(21:18):
and had every two family home was designed to look
like a single family home, and that designation. That effort
was recognized in the nineties by the designation of the
street as a historic district, to show that smaller homes
had value and were held to the same Shaker standards
as larger homes. You know, that's sort of shown as

(21:41):
one of the ways that you know, Shaker was trying
to be so perfect, like to pretend I think that,
you know, we didn't have two family houses or rental housing.
But the truth of the matter is that they were
designed that way so that you know, everybody felt like
they were, you know, living in this really high quality
housing and as Joyce said, you know, built to the

(22:03):
same standard, and it was it was done for those reasons.
It wasn't done to create some sort of facade of perfection.
So you know that that idea of perfection is used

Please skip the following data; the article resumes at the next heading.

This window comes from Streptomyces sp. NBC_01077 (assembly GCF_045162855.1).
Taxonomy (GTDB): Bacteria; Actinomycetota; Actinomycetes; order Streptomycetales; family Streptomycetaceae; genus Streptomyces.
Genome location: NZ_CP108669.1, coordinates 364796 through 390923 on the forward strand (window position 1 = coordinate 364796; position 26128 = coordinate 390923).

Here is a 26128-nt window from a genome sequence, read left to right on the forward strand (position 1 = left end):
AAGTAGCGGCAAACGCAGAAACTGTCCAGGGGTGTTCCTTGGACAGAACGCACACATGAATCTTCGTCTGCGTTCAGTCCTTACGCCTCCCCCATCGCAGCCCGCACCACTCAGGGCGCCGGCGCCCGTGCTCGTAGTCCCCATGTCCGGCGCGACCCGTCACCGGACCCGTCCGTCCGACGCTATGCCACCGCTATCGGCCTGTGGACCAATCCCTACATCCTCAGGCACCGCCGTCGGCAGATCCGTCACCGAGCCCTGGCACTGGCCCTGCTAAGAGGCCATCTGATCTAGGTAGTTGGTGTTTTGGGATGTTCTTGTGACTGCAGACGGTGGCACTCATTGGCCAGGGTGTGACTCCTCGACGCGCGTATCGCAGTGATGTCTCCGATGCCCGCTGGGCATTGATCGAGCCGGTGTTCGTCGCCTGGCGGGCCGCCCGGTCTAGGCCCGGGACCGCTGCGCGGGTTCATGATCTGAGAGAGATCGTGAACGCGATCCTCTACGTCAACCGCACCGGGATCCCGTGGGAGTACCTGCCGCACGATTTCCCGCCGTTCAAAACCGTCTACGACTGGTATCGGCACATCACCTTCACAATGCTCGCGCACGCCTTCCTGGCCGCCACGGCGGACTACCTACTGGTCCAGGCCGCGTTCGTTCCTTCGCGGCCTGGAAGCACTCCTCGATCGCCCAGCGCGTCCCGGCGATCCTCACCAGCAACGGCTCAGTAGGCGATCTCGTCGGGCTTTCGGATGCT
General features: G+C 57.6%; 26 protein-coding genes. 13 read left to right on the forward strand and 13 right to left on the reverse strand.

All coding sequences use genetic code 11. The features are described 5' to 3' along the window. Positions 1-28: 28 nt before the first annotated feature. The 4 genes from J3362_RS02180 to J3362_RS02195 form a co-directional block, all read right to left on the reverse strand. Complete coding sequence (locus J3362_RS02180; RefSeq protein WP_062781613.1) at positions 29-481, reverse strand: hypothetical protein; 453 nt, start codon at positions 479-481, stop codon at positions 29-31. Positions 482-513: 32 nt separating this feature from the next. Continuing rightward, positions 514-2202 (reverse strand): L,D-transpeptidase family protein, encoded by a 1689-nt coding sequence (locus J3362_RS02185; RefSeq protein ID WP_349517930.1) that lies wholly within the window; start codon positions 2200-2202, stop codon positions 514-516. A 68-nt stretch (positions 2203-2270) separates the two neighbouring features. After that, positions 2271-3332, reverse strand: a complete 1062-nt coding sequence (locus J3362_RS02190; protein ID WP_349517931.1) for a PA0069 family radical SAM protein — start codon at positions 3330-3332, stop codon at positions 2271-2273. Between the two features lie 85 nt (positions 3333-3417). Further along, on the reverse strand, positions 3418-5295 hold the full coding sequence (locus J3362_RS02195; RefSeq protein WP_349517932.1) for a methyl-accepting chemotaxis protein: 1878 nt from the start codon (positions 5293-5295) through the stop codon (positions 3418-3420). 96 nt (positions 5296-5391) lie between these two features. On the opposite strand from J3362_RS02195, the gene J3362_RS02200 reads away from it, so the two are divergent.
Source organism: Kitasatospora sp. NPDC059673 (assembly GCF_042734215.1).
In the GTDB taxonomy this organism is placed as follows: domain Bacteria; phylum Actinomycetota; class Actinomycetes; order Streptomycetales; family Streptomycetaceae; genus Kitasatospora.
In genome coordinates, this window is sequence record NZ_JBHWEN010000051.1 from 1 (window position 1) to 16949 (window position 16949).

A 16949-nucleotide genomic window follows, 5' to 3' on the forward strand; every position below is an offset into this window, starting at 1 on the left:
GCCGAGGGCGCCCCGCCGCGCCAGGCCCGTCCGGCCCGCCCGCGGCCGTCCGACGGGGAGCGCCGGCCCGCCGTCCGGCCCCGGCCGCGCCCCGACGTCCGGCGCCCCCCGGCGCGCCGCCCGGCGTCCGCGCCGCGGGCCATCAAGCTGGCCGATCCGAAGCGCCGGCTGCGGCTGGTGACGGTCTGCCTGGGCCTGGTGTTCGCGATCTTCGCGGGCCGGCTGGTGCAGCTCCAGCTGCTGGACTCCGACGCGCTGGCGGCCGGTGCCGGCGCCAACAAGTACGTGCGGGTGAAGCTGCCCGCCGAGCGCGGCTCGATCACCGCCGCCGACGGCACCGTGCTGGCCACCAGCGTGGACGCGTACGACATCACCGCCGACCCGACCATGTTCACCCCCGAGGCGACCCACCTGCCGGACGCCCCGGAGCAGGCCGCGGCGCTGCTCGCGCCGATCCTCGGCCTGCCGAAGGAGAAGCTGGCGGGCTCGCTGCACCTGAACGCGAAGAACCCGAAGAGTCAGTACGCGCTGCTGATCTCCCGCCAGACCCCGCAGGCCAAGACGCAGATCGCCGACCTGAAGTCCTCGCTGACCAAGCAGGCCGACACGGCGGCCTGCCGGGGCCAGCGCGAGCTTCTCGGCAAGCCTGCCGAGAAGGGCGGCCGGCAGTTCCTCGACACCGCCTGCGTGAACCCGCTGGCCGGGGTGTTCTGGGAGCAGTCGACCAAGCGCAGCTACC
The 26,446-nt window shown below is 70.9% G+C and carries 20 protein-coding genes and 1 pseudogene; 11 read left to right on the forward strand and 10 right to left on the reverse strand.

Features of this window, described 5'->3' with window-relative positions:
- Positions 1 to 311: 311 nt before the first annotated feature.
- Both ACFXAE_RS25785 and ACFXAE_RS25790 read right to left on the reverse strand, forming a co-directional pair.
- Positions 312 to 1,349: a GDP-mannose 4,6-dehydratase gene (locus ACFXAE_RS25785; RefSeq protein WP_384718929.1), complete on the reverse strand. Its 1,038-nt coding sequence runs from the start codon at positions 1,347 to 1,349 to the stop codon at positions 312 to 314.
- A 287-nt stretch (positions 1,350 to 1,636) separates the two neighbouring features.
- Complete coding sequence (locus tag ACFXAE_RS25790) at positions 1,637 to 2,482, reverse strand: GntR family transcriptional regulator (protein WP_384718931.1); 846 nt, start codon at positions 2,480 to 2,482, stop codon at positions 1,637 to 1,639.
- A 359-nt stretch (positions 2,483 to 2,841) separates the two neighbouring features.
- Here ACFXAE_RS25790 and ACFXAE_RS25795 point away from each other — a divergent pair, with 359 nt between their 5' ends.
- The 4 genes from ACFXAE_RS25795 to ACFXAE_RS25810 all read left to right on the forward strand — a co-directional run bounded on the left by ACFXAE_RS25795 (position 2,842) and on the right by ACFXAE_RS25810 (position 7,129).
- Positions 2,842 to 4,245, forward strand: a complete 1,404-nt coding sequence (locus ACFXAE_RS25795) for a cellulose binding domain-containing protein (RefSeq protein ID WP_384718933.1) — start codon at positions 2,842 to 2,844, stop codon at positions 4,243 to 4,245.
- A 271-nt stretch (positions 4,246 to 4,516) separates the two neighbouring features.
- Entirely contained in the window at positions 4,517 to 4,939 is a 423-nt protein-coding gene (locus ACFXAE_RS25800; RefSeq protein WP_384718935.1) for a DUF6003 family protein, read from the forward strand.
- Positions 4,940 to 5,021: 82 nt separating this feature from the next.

in the book, I think really effectively because it sets
up some interesting tension between characters. But again, I think,
as I mentioned before, you know, I think in some

(22:24):
ways for us that idea of you know, planning these
things out were to achieve some intentional goals, you know
about about the community. So yeah, I don't know. I
just thought that when she was talking about Winslow in
the book, it was kind of interesting because the way
it was portrayed there, I think wasn't exactly what the
intention was. That's one of the parts of the book

(22:46):
and the show that I found so fascinating, as you
can both understand why and the intention behind designing something
a certain way wasn't intended to be any sort of
value judgment on anyone. But then you're like, well, I
can understand why it may be interpreted in that way
depending on you know where you're coming at the situation.

(23:06):
And I guess just for listeners who are coming to
this only having the context of Shaker being portrayed in
what is different about Shaker in that maybe wasn't as
true or there were things to work on back in Well,
you know, we are constantly evolving and growing um and

(23:26):
I think we have dug in even more deeply on